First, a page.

Yet, Icahn is not the only one seeing value in investing in the automotive ecosystem. Since 2006, Amazon (NASDAQ:AMZN) has expanded its automotive segment with Part Finder, Amazon Garage and most recently Amazon Vehicles. Mirroring Icahn’s ambition.
M&As usually are not accretive. However, we feel in PRTS’ case, potential acquirers, such as competitors or repair shops operators can work together. More importantly, the notion that Amazon’s rising automotive influence means that consolidation might be the only way to survival.
AutoZone has been suggested before as the potential suitor. While we agree, there is some logic to that. AutoZone’s online presence is still immaterial to its core business despite the company acquiring AutoAnything, an online retailer of auto parts since 2012. The latest quarter earnings call’s commentary shows progress has been limited, and thus, the company announced the sales of AutoAnything.
“We acquired AutoAnything to better understand the internet-only environment and to leverage those learnings on AutoZone.com. AutoAnything has always been run separate and distinct from AutoZone and AutoZone.com. Both the AutoAnything and AutoZone.com teams have learned from each other, but over time, as omnichannel has emerged and increased in importance, we’ve decided that our focus and efforts would be better spent focusing on AutoZone.com and driving our core business. This morning, we announced an agreement with Kingswood Capital who has purchased this business.”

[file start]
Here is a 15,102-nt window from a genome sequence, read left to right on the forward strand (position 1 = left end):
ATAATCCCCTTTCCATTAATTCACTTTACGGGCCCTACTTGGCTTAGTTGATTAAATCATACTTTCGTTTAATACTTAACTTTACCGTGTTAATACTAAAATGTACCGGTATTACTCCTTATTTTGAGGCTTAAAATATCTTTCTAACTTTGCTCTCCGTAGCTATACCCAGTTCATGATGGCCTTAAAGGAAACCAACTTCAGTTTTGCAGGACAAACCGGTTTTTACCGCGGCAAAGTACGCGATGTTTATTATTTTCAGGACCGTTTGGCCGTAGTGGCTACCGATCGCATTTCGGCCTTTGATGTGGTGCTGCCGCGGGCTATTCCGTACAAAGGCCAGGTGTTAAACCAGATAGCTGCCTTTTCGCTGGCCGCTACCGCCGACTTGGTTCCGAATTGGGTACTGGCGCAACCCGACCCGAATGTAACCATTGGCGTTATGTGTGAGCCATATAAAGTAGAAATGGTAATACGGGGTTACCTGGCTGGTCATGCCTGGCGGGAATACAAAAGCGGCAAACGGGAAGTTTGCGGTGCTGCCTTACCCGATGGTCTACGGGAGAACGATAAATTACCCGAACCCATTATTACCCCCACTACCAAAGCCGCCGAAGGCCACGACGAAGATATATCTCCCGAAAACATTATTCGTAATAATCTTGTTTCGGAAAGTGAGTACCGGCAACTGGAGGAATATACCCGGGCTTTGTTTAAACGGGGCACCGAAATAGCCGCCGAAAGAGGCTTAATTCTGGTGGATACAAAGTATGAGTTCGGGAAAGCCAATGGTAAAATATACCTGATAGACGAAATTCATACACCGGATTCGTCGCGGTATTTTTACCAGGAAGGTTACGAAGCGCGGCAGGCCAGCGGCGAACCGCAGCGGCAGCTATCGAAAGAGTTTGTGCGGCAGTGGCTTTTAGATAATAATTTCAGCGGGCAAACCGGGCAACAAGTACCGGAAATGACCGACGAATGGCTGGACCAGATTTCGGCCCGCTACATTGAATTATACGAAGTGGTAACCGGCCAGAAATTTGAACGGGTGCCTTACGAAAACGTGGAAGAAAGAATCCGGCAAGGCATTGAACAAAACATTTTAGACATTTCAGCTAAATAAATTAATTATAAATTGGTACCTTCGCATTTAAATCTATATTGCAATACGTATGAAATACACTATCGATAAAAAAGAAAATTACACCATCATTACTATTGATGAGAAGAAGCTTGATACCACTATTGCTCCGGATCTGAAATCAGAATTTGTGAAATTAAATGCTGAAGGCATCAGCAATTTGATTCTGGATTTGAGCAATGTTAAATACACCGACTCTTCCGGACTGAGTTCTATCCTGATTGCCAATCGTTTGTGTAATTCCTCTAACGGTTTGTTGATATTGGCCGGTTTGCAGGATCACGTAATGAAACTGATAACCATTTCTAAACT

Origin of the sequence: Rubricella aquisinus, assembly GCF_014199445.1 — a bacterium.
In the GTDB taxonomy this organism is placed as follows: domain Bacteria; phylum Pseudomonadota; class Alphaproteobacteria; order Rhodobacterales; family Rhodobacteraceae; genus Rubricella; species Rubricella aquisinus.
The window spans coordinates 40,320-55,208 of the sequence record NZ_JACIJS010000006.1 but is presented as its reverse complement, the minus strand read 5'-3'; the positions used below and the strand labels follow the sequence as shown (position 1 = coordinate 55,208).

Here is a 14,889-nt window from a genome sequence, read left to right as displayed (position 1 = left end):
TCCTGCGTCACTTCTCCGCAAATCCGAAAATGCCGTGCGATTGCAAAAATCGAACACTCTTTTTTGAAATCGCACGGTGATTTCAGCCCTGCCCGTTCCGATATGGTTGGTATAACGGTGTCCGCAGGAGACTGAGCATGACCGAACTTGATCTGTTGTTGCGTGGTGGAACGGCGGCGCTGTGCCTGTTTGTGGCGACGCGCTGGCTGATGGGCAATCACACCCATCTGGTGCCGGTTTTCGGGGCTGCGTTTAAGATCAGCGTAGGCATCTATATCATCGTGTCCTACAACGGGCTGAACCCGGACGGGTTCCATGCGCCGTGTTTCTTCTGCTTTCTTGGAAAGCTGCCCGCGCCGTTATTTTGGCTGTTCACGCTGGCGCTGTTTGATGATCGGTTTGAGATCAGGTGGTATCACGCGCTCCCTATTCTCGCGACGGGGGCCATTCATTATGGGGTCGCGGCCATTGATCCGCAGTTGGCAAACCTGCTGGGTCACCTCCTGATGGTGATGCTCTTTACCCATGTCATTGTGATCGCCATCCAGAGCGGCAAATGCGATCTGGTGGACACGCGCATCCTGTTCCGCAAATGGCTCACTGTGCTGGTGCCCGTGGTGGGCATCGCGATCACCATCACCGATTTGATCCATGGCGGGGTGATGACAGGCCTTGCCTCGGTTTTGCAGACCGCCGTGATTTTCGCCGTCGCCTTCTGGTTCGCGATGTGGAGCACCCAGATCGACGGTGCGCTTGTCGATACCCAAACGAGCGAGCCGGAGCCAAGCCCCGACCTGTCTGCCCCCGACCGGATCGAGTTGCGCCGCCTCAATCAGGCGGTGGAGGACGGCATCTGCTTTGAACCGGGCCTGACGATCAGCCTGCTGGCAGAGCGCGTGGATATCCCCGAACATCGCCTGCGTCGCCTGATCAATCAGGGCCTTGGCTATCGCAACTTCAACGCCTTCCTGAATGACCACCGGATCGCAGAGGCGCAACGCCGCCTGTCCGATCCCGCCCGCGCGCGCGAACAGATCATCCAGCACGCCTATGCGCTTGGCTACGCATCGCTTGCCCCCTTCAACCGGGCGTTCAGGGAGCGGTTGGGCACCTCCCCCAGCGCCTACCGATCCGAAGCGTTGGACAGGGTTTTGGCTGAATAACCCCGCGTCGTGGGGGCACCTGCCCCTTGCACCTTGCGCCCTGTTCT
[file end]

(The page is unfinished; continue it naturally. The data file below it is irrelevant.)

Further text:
Q2 – 2018 Earnings call (emphasis added)
Also, AutoZone’s acquisition in the online space is not their top priority. Currently, AutoZone has almost $300M in cash and generates $1B of FCF annually. It sees more value in buying back its shares, which it has consistently executed since 1998, now totaled to $19.7B, and recently authorized an additional $1B of the buyback.
AutoZone may not be interested, however, there are many reasons why other competitors/repair shops operators should consider PRTS as an acquisition.
First, most auto parts or repair shop operators want to be the one-stop shop for customers. In the case of AutoZone, it wants to expand its product offering as its slogan allures customer to. The company can double its online sales and acquire an additional 1M SKUs of parts just by acquiring PRTS.
Secondly, a more efficient acquirer can unleash PRTS’ potential immensely. PRTS has a huge disadvantage in its economies of scale for fixed costs, volume discounts, and the ability to source parts directly from OEM instead of costlier U.S.-based wholesalers.
Thirdly, PRTS is trading at a fantastically cheap price for a buy-out!
Lastly, remember that nonsensical marketing costs of PRTS? The average marketing cost in this industry is about 7.5%, PRTS’ cost stood at 13% of sales as of Dec. 30, 2017.
Source: PRTS 10K, 2017
Assuming PRTS’ potential acquirer has an industry average management and better brand name, half of PRTS operating costs can be slashed. We are not proposing any specific numbers here, but coupled economies of scale, PRTS could achieve much higher net margins than the 1.5% it currently operates.
To summarize, an acquirer would benefit from PRTS’ 1M SKUs range (in several categories), the largest in the industry, and an established online channel. Lastly, despite PRTS operation inefficiencies, they are fixable.
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Disclosure: I am/we are long PRTS.
I wrote this article myself, and it expresses my own opinions. I am not receiving compensation for it (other than from Seeking Alpha). I have no business relationship with any company whose stock is mentioned in this article.